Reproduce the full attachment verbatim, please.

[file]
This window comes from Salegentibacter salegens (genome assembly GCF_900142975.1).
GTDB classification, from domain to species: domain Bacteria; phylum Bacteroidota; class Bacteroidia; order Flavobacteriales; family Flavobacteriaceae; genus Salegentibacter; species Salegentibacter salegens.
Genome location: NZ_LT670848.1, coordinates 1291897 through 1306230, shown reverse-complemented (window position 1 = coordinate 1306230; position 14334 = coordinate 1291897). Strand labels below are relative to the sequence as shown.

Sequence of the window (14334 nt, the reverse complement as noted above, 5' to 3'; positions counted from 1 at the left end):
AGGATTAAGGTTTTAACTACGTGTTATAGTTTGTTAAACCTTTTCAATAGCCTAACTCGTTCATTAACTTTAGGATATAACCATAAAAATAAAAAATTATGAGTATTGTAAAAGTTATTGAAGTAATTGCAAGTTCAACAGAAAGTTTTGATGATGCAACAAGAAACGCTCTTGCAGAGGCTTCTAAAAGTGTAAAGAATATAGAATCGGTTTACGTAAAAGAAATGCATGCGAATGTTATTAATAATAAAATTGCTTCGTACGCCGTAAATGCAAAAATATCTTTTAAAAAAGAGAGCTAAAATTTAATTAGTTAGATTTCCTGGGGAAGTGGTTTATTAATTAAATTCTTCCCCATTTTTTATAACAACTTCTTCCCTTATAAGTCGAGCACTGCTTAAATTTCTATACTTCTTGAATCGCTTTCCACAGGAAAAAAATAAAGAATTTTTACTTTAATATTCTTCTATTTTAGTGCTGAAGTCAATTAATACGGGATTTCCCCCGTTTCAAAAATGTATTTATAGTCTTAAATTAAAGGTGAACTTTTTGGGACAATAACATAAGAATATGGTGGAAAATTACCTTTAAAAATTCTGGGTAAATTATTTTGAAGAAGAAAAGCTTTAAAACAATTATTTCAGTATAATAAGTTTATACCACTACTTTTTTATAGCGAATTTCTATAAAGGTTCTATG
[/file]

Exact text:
This window comes from Salegentibacter salegens (genome assembly GCF_900142975.1).
GTDB classification, from domain to species: domain Bacteria; phylum Bacteroidota; class Bacteroidia; order Flavobacteriales; family Flavobacteriaceae; genus Salegentibacter; species Salegentibacter salegens.
Genome location: NZ_LT670848.1, coordinates 1291897 through 1306230, shown reverse-complemented (window position 1 = coordinate 1306230; position 14334 = coordinate 1291897). Strand labels below are relative to the sequence as shown.

Sequence of the window (14334 nt, the reverse complement as noted above, 5' to 3'; positions counted from 1 at the left end):
AGGATTAAGGTTTTAACTACGTGTTATAGTTTGTTAAACCTTTTCAATAGCCTAACTCGTTCATTAACTTTAGGATATAACCATAAAAATAAAAAATTATGAGTATTGTAAAAGTTATTGAAGTAATTGCAAGTTCAACAGAAAGTTTTGATGATGCAACAAGAAACGCTCTTGCAGAGGCTTCTAAAAGTGTAAAGAATATAGAATCGGTTTACGTAAAAGAAATGCATGCGAATGTTATTAATAATAAAATTGCTTCGTACGCCGTAAATGCAAAAATATCTTTTAAAAAAGAGAGCTAAAATTTAATTAGTTAGATTTCCTGGGGAAGTGGTTTATTAATTAAATTCTTCCCCATTTTTTATAACAACTTCTTCCCTTATAAGTCGAGCACTGCTTAAATTTCTATACTTCTTGAATCGCTTTCCACAGGAAAAAAATAAAGAATTTTTACTTTAATATTCTTCTATTTTAGTGCTGAAGTCAATTAATACGGGATTTCCCCCGTTTCAAAAATGTATTTATAGTCTTAAATTAAAGGTGAACTTTTTGGGACAATAACATAAGAATATGGTGGAAAATTACCTTTAAAAATTCTGGGTAAATTATTTTGAAGAAGAAAAGCTTTAAAACAATTATTTCAGTATAATAAGTTTATACCACTACTTTTTTATAGCGAATTTCTATAAAGGTTCTATG